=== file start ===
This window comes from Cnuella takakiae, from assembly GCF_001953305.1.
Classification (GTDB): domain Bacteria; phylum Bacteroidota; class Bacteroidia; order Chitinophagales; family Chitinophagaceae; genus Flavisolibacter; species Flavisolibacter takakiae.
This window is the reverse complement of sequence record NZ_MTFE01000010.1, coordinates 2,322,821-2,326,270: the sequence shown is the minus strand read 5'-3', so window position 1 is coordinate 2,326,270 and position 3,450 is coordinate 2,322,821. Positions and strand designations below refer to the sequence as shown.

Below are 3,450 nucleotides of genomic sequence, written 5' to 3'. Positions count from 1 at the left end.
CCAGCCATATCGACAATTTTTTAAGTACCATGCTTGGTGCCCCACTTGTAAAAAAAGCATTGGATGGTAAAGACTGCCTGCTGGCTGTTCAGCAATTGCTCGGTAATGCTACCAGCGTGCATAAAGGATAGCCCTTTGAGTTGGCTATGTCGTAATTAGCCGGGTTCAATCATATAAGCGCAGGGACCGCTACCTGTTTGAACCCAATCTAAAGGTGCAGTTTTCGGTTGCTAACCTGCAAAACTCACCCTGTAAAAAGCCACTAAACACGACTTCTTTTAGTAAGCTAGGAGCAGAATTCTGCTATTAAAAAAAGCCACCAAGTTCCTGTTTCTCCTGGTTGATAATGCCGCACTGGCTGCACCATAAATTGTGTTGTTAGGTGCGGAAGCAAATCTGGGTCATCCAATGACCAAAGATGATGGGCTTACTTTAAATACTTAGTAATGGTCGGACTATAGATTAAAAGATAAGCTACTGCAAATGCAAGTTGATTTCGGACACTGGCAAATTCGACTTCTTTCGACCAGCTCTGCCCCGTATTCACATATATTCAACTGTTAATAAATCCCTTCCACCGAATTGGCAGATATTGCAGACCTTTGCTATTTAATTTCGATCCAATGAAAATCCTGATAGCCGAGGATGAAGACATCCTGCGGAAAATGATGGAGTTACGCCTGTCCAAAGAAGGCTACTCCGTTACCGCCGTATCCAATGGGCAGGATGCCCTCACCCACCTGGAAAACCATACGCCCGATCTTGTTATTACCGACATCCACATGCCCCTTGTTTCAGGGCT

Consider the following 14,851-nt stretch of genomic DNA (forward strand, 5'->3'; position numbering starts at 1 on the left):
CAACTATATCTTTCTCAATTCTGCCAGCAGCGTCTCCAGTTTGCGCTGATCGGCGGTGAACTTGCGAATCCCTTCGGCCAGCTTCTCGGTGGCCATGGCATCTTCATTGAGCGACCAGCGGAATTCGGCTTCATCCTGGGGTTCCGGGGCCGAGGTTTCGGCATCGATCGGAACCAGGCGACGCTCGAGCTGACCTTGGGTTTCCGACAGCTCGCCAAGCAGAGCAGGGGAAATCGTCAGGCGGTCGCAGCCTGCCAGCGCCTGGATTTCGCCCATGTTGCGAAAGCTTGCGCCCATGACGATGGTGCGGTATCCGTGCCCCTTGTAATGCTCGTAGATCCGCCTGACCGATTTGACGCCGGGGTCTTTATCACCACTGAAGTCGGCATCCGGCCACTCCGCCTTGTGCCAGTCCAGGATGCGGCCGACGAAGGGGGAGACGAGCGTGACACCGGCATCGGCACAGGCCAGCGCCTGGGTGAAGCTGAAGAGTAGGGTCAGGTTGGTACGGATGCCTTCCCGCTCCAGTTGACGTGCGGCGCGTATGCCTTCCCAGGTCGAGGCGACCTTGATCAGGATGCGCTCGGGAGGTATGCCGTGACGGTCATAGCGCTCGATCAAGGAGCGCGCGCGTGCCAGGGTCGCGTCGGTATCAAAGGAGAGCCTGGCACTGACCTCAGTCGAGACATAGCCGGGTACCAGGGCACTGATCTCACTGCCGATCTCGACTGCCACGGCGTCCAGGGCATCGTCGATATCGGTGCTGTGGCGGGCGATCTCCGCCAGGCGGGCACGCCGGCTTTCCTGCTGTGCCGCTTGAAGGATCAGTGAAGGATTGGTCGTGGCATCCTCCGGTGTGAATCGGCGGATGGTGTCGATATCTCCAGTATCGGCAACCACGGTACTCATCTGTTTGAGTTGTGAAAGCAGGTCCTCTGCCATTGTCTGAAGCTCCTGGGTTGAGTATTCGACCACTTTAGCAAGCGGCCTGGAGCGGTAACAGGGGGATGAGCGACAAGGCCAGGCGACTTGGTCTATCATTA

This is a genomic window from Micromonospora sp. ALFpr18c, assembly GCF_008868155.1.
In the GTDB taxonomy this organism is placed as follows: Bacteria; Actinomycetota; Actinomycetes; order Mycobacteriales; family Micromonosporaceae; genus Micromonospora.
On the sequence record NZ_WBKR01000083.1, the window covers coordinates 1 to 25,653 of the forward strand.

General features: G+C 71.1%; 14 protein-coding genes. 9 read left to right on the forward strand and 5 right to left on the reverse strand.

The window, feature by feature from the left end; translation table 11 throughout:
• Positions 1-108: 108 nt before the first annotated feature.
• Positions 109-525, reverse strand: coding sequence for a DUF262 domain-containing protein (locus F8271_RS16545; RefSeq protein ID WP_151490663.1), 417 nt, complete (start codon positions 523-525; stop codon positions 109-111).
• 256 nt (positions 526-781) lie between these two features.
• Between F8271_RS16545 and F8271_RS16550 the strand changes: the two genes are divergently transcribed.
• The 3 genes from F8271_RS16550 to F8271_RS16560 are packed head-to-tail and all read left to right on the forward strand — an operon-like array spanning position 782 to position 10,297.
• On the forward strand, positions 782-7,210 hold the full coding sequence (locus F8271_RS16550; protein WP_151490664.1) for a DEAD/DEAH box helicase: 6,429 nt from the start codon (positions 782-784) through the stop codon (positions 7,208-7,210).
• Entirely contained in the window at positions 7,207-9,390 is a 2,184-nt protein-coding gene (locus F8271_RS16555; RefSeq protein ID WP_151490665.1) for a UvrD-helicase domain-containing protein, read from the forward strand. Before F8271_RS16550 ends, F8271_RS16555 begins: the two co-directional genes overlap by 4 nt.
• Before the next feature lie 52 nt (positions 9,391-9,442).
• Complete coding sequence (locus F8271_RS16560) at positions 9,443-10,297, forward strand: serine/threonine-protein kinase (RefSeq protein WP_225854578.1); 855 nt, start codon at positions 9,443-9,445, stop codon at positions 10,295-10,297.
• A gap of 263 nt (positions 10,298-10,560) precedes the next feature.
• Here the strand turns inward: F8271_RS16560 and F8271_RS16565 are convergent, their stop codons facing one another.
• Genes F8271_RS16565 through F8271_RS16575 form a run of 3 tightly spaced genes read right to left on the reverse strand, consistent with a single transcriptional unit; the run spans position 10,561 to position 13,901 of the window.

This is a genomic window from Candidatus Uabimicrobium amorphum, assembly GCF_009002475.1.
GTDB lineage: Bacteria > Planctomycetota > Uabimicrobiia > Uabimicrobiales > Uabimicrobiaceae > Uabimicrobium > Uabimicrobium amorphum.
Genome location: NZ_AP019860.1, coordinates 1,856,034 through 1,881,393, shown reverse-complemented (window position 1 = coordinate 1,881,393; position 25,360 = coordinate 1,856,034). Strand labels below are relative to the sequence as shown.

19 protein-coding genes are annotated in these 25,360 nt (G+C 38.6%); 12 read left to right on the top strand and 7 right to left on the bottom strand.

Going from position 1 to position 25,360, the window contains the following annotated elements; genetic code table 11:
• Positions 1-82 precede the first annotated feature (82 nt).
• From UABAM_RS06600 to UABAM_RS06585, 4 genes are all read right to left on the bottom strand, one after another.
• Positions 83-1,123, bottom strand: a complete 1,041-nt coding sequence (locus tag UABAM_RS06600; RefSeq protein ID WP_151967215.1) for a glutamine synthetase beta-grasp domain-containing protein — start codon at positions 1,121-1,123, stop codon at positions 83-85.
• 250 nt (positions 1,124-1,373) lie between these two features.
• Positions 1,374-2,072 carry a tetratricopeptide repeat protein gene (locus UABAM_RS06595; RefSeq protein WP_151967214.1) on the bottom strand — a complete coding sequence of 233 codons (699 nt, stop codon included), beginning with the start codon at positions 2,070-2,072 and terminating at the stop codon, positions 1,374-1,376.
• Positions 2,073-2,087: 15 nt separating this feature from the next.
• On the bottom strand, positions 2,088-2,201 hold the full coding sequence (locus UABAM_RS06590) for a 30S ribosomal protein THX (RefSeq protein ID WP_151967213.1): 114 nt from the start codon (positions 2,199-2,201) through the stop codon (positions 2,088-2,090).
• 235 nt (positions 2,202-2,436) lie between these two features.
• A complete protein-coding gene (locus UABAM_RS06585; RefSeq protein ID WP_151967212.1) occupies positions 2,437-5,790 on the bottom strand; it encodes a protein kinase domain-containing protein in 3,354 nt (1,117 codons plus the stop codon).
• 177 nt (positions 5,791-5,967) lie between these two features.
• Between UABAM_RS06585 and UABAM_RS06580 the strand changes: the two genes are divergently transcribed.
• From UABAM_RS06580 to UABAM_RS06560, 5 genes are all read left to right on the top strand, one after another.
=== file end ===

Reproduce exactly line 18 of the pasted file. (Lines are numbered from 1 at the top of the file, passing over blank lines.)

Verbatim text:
• On the forward strand, positions 782-7,210 hold the full coding sequence (locus F8271_RS16550; protein WP_151490664.1) for a DEAD/DEAH box helicase: 6,429 nt from the start codon (positions 782-784) through the stop codon (positions 7,208-7,210).